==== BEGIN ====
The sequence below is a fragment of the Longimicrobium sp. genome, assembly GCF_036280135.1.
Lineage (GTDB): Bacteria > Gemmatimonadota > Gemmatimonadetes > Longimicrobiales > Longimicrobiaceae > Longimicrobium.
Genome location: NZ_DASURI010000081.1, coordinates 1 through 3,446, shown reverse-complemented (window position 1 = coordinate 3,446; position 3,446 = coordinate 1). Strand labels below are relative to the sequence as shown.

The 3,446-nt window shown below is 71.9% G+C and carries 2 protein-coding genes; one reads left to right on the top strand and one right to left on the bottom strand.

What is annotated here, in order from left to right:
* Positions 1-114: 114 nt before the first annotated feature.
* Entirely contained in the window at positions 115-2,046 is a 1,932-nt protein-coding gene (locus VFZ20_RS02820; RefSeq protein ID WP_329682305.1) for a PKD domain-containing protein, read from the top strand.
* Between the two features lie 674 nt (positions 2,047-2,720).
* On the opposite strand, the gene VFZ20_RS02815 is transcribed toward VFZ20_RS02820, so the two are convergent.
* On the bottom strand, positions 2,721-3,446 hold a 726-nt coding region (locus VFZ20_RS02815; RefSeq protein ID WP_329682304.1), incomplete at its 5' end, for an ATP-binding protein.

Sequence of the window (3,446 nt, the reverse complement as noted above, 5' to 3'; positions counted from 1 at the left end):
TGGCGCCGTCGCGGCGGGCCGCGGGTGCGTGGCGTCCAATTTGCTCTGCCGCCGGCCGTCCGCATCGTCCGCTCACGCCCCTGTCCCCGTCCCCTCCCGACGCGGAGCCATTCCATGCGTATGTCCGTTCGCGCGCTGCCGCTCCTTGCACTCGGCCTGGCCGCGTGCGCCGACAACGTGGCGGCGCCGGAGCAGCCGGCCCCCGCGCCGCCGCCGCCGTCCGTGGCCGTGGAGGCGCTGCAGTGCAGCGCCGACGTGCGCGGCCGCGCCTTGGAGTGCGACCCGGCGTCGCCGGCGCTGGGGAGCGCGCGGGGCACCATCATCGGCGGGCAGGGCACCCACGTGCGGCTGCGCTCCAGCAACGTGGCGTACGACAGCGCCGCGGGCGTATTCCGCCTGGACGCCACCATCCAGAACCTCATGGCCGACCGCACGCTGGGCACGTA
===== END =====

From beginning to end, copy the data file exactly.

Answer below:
The sequence below is a fragment of the Longimicrobium sp. genome, assembly GCF_036280135.1.
Lineage (GTDB): Bacteria > Gemmatimonadota > Gemmatimonadetes > Longimicrobiales > Longimicrobiaceae > Longimicrobium.
Genome location: NZ_DASURI010000081.1, coordinates 1 through 3,446, shown reverse-complemented (window position 1 = coordinate 3,446; position 3,446 = coordinate 1). Strand labels below are relative to the sequence as shown.

The 3,446-nt window shown below is 71.9% G+C and carries 2 protein-coding genes; one reads left to right on the top strand and one right to left on the bottom strand.

What is annotated here, in order from left to right:
* Positions 1-114: 114 nt before the first annotated feature.
* Entirely contained in the window at positions 115-2,046 is a 1,932-nt protein-coding gene (locus VFZ20_RS02820; RefSeq protein ID WP_329682305.1) for a PKD domain-containing protein, read from the top strand.
* Between the two features lie 674 nt (positions 2,047-2,720).
* On the opposite strand, the gene VFZ20_RS02815 is transcribed toward VFZ20_RS02820, so the two are convergent.
* On the bottom strand, positions 2,721-3,446 hold a 726-nt coding region (locus VFZ20_RS02815; RefSeq protein ID WP_329682304.1), incomplete at its 5' end, for an ATP-binding protein.

Sequence of the window (3,446 nt, the reverse complement as noted above, 5' to 3'; positions counted from 1 at the left end):
TGGCGCCGTCGCGGCGGGCCGCGGGTGCGTGGCGTCCAATTTGCTCTGCCGCCGGCCGTCCGCATCGTCCGCTCACGCCCCTGTCCCCGTCCCCTCCCGACGCGGAGCCATTCCATGCGTATGTCCGTTCGCGCGCTGCCGCTCCTTGCACTCGGCCTGGCCGCGTGCGCCGACAACGTGGCGGCGCCGGAGCAGCCGGCCCCCGCGCCGCCGCCGCCGTCCGTGGCCGTGGAGGCGCTGCAGTGCAGCGCCGACGTGCGCGGCCGCGCCTTGGAGTGCGACCCGGCGTCGCCGGCGCTGGGGAGCGCGCGGGGCACCATCATCGGCGGGCAGGGCACCCACGTGCGGCTGCGCTCCAGCAACGTGGCGTACGACAGCGCCGCGGGCGTATTCCGCCTGGACGCCACCATCCAGAACCTCATGGCCGACCGCACGCTGGGCACGTA